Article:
An important reason to have the van ready before June was our 24th visit in 30 years to the “Circuit de la Sarthe” for the Le Mans 24 Hour WEC Sportscar race. Over the years we have camped at the circuit off the back of a motorbike with the army of the great unwashed, at club camp sites away from the circuit, in the car on the main car parks and recently in our T5/T6 vans again at the circuit. And while conditions have improved by Saturday and Sunday they still become a bit unsavoury. So this year was luxury with our own comfortable facilities to the track.
Taking Fred is limiting as he is not allowed on Friday pit walk and while he is allowed in all the public areas it is not fair or right to take him in amongst the really tick crowds. Otherwise he is absolutely fine amongst the noise of the race cars and all night long as they roar past every few minutes. Unfortunately he is not that interested in the racing so we have to work to keep him occupied. What does bother him though is the camp site fireworks at night which tend to be worse on Friday and Sunday.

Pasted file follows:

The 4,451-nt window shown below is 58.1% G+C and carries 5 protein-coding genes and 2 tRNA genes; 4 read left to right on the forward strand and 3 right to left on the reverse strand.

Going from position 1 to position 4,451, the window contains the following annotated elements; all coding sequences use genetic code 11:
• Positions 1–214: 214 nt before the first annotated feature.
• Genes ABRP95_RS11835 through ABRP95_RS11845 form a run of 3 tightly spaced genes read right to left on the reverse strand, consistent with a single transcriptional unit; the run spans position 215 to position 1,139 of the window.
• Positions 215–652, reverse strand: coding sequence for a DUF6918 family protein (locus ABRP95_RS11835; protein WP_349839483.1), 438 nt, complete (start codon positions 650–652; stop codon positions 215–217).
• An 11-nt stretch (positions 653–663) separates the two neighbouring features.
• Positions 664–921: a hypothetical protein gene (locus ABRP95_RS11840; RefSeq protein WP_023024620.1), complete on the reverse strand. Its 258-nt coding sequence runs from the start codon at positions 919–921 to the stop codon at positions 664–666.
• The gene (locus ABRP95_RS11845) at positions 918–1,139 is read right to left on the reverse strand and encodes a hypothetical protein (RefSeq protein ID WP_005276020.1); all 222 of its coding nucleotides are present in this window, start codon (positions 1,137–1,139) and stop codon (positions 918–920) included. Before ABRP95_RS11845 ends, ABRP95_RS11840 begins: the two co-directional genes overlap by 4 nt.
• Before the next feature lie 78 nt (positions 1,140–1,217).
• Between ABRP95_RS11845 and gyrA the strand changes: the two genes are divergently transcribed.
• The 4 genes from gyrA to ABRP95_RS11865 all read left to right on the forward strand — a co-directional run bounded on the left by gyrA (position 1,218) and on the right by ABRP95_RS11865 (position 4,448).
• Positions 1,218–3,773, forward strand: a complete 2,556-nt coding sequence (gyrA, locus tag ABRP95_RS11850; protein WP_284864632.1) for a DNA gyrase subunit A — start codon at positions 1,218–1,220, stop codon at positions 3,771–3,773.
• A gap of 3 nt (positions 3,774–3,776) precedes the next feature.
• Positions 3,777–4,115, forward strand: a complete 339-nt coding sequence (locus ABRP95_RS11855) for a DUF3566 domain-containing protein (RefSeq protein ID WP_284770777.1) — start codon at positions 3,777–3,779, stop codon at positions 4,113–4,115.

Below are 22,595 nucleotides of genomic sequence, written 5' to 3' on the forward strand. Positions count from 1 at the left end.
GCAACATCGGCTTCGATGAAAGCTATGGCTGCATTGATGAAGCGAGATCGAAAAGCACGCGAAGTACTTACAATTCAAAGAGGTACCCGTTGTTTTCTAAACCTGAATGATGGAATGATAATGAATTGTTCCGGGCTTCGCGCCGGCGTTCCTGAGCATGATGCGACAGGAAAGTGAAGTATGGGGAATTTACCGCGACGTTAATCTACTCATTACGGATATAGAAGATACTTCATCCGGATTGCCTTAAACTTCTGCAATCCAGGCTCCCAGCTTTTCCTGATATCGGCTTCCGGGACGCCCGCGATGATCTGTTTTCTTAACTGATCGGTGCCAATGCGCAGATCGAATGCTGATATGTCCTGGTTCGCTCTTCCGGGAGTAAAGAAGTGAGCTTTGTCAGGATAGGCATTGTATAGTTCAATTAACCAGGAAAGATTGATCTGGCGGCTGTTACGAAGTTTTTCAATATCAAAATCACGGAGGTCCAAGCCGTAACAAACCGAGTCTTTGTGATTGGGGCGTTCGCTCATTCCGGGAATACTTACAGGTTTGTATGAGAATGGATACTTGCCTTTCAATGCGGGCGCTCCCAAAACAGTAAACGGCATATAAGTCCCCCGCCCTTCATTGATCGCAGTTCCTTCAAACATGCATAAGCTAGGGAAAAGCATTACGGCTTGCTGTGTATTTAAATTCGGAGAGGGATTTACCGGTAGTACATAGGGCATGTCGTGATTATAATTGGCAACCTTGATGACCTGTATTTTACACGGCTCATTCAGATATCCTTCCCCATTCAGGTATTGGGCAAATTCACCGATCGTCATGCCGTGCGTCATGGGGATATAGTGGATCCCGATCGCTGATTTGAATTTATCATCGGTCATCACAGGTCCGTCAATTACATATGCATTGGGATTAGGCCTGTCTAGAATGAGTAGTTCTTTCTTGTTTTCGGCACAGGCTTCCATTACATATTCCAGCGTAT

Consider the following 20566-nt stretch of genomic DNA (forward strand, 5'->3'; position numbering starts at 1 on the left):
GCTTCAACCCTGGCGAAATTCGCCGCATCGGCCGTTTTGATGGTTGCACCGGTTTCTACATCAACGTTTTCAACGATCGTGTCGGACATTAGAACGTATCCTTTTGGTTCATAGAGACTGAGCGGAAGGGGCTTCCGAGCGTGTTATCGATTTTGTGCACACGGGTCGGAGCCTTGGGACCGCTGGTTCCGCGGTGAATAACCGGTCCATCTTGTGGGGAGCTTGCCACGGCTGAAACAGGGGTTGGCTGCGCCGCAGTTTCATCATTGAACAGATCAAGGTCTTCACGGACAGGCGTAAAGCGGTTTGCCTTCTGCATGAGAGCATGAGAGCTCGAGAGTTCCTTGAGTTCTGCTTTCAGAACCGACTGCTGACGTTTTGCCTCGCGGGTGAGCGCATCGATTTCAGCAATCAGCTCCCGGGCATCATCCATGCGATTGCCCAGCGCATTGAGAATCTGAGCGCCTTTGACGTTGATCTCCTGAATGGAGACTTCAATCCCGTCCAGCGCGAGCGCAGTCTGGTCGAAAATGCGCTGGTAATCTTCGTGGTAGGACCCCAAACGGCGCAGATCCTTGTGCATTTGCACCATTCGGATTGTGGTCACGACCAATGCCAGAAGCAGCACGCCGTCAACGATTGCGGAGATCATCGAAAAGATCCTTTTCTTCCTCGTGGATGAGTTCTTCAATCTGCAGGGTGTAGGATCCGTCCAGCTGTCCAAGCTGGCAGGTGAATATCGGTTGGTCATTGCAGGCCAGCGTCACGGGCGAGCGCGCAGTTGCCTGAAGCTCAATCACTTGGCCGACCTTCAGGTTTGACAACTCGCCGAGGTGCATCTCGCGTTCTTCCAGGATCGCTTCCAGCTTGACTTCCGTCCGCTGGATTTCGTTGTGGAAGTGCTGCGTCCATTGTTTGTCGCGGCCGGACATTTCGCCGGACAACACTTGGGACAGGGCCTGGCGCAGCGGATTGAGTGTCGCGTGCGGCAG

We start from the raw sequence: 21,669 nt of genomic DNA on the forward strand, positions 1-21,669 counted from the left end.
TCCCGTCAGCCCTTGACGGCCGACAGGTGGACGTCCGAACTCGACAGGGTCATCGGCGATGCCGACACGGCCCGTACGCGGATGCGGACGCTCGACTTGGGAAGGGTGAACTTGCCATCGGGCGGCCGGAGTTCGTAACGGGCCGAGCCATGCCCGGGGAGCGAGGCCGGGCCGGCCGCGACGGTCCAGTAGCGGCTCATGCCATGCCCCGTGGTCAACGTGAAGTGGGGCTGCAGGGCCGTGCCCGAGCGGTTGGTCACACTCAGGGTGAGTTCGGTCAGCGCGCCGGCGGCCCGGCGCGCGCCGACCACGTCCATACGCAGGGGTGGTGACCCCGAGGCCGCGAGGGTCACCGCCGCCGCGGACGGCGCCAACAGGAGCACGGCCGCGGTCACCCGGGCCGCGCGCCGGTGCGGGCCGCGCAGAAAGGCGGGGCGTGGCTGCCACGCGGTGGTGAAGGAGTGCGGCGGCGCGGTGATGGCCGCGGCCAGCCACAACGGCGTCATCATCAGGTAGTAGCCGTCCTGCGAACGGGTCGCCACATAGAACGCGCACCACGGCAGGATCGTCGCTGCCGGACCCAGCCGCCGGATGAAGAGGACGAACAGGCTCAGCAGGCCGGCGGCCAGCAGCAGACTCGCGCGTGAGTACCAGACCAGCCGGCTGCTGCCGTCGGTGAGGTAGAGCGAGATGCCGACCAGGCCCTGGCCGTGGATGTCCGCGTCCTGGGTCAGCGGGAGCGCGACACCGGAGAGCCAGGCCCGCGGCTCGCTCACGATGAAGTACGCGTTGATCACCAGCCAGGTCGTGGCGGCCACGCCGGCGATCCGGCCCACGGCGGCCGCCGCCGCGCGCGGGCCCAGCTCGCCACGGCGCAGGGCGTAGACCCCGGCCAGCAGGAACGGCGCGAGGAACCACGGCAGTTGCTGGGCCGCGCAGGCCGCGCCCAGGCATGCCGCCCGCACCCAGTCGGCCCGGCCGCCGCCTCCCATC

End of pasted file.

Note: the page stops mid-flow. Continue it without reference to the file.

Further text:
Despite the limitations we camp near Arnage. We can watch racing and qualifying from here and we walk in to the circuit and watch from the kart circuit just before the main straight and stands. We also enjoy a few walks around the pit village and all the concessions and of course a few gold plated beers and coffees. These days that have neat reusable plastic beakers and glasses with artwork for each year. They charge you €1 a piece but they are great souvenirs and perfectly usable afterwards.
This year a highlight of the pit village for me was on the Aston Martin stand. They had on display 2 of their new top end cars alongside the first of a limited edition of hand built DB4 Superleggera. Built as a track ready collectors car it is to say the least drop dead gorgeous. However if you want one you also have to buy the new modern version and as a pair they are £6M + VAT. The press are valuing the DB4 at least £3.1M +VAT.
The race itself was the usual mix of 4 classes of GTE cars in amongst Prototypes. The fast cars lap at around 3′ 20″ and the slower production based cars at around 3′ 50″ which makes for interesting racing once they get mixed up. The only way to follow the race is to listen to Radio Le Mans, an English language station that broadcast all week from qualifying to the end of the race. During the night we manage to get 6 hours sleep only woken when the pace car comes out and the cars bunch up and the engine note drops. Winning the race is about outright pace and good management – just think by 13:00 on Sunday the cars have basically completed 11 Grand Prix distances and still have one more to do and will have completed close to 4000 miles by the time they see the chequered flag.
So will we be back next year? Well the jury is out n that one as we have been so many times and it will be a long way from Scotland just for a weekend. Perhaps we will just have a Le Mans party instead.